depression poetry

It has been awhile since I spoke to a friend. I spend most days at home reading books. Just writing all my sorrows away. And it gets dull after awhile. Spending most of my time alone in the dark. Missing the feeling of what it’s like to have a social life.

But the sad thing is…. I am anxious with the slightest social interaction because I feel like I’m ugly and awkward and boring. And I use thought as an excuse for me not to participate in life because I am afraid to live.

And the truth is…. I want to die. But I am afraid of pain. And I use fear as an excuse to continue my existence because I am also afraid to die.

—  Juansen Dizon

“Happily ever after” has always bothered me. As a child I would engross myself in stories that would be about brave knights on horse back slaying dragons, girls who could speak and rely on animals to help them with housework, parents who loved each other, hell, even the sterotypical Romeo and Juliet love stories where it’s so tragically beautiful. But happily ever implies that you’re only happy after. After what? The story ends? You slay the dragon and save the princess? Your very own prince or princess wakes up from a deep slumber with your true love’s kiss? Happiness, isn’t how it ends. That I am sure of. The story will go on, outside the book covers, the reality is our stories don’t end happily. Happiness isn’t just acquired by getting through one challenge and being rewarded for the success of surviving. If only it were like that. Happiness isn’t just awarded to the hero upon saving someone or defeating the evil inside or outside of your own body. People aren’t other people’s happiness. You can love someone and you can make someone happy but you are not and never can be their happiness. You yourself have to work for happiness, and you have to allow yourself to be open to the little moments of unexpected happiness along the way. See, in the real world, the story doesn’t go great when the hard stuff hits and in reality you don’t get a reward for waking up the next morning or sweeping up the broken fragments of memories you share with strangers from lifetimes ago. The reward is waking up the next morning and not getting cut to deeply by the pieces. There are happy moments along the way, before and after the storm, even during it if you’re with the right people. Happily ever after doesn’t exist. Because we aren’t ONLY happy after everything works out (I mean we are for the most part) but we’re happy along the way and before the story even starts too. Every story starts on the heels of another story’s ending. When we get to see the smile of the person we love after they cry, or the beauty in the expression of ones soul or the words that make you feel something or the days that you never want to end or simply just the way story itself goes, is happiness. We are happy then, too. Not just after. Never just after. Happily ever after is lie. You have to keep working for happiness, you have to keep letting yourself see it. And the only way you learn to appreciate it is when you don’t have it any longer. After, we are on the roller coaster that is life. The same roller coaster we’ve riding on for as long as we can remember. Racing from point A to B, birth to death, happiness to sadness. That’s what the after is, and it’s only happy if you let yourself dwell on it that way, otherwise it’s just another goddamn begging at rock bottom.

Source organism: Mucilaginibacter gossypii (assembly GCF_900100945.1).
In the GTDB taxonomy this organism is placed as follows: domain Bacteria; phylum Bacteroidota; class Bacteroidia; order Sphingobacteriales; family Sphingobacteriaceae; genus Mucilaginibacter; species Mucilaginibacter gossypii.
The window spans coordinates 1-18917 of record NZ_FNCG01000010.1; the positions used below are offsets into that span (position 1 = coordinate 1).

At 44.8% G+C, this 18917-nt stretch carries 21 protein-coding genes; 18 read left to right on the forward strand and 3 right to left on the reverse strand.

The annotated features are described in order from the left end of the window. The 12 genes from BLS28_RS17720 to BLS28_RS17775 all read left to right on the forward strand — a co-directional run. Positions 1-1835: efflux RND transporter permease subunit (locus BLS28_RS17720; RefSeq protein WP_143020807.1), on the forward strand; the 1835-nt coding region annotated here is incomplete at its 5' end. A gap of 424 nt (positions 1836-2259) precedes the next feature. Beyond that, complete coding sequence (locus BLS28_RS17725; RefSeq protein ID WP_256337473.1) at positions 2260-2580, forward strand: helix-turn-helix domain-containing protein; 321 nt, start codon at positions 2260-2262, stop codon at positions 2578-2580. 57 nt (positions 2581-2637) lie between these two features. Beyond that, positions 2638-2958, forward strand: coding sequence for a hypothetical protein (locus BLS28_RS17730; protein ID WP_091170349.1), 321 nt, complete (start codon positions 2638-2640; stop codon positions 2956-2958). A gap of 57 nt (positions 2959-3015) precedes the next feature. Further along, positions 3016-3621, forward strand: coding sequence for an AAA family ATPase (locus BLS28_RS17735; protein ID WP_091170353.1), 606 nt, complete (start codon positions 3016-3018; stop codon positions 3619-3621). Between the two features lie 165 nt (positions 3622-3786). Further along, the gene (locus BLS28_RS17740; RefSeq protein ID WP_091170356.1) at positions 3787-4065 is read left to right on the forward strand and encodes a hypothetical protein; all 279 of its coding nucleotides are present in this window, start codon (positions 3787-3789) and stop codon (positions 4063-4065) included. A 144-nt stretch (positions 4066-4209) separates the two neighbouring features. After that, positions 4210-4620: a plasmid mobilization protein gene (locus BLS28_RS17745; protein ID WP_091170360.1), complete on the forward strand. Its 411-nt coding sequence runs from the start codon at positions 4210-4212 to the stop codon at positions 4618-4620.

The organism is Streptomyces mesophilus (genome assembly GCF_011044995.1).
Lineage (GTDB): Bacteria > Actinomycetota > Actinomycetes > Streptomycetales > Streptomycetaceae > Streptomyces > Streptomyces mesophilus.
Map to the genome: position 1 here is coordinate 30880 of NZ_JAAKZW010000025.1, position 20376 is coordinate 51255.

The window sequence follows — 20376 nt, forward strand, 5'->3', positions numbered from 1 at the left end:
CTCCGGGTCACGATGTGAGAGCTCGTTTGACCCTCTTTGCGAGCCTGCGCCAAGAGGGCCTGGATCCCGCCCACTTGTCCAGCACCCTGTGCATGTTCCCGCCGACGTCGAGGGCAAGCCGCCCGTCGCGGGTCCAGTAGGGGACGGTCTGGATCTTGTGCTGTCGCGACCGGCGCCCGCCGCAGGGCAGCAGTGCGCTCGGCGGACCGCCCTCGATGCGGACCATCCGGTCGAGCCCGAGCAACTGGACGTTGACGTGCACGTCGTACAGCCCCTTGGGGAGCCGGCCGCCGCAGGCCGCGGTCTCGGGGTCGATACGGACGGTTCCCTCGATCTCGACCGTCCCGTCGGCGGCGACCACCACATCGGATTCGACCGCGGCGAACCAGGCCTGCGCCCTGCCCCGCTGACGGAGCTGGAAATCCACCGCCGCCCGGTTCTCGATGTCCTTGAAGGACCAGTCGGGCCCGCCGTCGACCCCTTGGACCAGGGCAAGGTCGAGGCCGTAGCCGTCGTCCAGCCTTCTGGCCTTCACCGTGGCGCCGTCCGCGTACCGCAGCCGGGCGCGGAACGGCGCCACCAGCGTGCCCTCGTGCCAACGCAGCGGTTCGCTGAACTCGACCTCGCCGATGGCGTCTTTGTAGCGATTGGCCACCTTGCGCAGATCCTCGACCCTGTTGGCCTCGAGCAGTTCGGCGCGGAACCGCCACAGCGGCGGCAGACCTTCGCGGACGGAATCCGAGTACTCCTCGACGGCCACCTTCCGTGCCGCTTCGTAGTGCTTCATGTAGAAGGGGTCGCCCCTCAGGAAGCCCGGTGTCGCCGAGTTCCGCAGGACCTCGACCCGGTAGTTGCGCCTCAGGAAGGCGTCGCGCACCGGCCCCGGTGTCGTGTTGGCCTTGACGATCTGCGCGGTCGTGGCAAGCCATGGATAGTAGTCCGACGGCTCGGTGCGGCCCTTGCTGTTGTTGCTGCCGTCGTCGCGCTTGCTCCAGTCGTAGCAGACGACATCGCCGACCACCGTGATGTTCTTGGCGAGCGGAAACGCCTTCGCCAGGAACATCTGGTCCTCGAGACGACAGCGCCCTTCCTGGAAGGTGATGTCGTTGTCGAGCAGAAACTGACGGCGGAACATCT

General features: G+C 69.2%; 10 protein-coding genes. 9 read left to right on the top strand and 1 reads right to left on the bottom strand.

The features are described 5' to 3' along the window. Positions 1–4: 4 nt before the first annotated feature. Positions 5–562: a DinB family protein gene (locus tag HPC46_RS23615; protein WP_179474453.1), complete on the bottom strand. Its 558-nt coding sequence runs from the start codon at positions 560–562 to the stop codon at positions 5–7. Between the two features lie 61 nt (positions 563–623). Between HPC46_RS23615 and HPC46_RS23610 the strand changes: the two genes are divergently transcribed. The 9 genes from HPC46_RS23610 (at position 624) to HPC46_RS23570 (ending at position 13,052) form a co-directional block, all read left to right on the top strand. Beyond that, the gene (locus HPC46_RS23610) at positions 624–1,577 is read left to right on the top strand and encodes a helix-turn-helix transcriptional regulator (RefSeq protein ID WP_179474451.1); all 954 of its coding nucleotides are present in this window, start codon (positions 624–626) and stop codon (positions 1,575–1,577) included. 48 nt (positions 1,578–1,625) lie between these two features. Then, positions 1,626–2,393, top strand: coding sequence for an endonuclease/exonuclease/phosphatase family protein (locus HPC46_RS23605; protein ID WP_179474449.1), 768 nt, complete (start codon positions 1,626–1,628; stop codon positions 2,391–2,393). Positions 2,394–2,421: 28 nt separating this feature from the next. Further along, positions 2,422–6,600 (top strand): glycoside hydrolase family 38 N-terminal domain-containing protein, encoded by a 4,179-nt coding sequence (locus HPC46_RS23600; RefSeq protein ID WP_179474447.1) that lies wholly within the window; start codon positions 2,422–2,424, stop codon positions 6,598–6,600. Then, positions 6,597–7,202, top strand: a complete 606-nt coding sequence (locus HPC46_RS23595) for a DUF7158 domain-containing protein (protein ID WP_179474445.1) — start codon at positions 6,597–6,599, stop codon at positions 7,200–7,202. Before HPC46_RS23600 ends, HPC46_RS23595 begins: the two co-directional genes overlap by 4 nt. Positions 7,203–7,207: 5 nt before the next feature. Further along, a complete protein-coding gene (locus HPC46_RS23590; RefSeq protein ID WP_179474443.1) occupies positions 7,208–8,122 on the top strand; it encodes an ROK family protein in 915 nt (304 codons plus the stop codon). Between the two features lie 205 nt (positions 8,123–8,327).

- The Princess Saves Herself

—  S.A.S.

I promised I would stay, and I meant it, you were so happy that someone would finally stay.

I stayed when everyone else couldn’t handle it anymore, I stayed when everyone said you were a mess. I stayed because I loved you.

But now I had to leave, not because I couldn’t handle it anymore

But because you didn’t want me there anymore.

—  I had to leave poems-she-wrote